Taking the Stage


It’s a play with explicit language and uncomfortable themes, but Georgia Southern’s production of David Mamet’s play, “Race,” roused the attention of the Kennedy Center in Washington, D.C.

In January, “Race” was one of only four productions selected for performance at the Kennedy Center American College Theater Festival (KCACTF) for Region IV, held at the Albany Municipal Auditorium in Albany, Georgia. The KCACTF chose “Race” from among more than 60 productions in the region, which includes colleges and universities from southern Virginia down to Florida, as well as Puerto Rico and the Virgin Islands.

Once the eight regional festivals were concluded, the KCACTF chose national winners from among the 36 finalists across the United States. Georgia Southern’s production of “Race” won the Distinguished Production of a Contemporary Play award.

“We were one of four schools nationwide given that distinction, which is pretty good,” said Lisa Abbott, professor of theatre and director of the play. “It’s like winning the Super Bowl, you know? Getting invited to regionals is a big enough deal, but being chosen as one of the national contemporary performances was a really big deal.”

At the performance in Albany, “Race” was a hit. KCACTF bloggers reported that, at the play’s conclusion, some people in the audience didn’t wait for the lights or a curtain call to begin their standing ovation. KCACTF blogger James Lex wrote, “If the goal was to light a fire of conversation about the brutal questions of racism, then this production uses an abundance of matches.”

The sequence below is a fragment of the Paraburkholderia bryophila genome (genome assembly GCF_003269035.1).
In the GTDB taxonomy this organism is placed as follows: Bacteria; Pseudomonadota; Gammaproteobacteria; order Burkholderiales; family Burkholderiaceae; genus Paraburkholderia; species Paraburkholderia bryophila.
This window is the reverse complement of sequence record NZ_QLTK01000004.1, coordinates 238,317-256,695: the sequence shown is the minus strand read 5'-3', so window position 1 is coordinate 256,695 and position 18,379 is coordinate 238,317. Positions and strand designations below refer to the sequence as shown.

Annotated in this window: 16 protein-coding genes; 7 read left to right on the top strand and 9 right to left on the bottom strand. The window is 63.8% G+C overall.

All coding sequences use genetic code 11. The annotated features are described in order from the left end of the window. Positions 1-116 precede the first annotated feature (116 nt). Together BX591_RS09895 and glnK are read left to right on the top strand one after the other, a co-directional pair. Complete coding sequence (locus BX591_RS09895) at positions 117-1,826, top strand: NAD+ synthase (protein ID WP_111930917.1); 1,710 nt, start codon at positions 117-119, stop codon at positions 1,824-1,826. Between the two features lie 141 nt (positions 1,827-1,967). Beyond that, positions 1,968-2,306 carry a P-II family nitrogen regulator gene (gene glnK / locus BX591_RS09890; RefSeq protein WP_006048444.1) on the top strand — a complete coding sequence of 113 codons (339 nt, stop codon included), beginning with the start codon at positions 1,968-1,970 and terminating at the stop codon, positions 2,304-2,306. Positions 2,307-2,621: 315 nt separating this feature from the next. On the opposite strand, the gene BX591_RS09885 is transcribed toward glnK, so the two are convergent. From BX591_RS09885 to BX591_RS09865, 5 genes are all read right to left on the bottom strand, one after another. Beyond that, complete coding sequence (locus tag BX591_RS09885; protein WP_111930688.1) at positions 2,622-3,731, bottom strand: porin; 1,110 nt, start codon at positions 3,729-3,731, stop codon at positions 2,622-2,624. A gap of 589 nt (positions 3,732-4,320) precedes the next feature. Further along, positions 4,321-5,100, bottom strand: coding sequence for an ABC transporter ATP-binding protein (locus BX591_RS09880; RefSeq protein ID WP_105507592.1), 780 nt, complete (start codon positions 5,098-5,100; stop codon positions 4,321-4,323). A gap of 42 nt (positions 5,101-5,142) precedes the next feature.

At the Black Box Theater on campus, Abbott said students performed to audiences no larger than 120. “But at the festival, we played to about 900,” she said. “It was just amazing. There, you’re performing for a theater crowd. It’s a hard play. It’s confrontational. It’s provocative, in a style that’s difficult, and our cast just hit it out of the ballpark. They were so hyped up, I don’t think they slept for the next three days.”

In addition to the distinguished production award, members of the production—the majority of them students—won the national Distinguished Performance and Production Ensembles award. Abbott received a national Distinguished Director of a Play award and Teundras Oaks, senior theatre major and the dramaturg (responsible for research on the play), was invited to the national dramaturgy residency at the Kennedy Center in April, one of only four students in the nation.

“It was a long, intensive week, but I met the best people and understood the profession a lot more,” she said.

The residency provided even greater opportunities for Oaks in the future. She was invited back to the Kennedy Center to work at the National New Playwrights Festival in July, and was awarded a scholarship to teach theatre in India in September with Artists Striving to End Poverty, a group that seeks to help underserved people break the cycle of poverty through the arts.

“I know for certain I want to be involved in the theatre one way or another for the rest of my life,” said Oaks. “I love to travel as well, so I am willing to go wherever.” – Doy Cave

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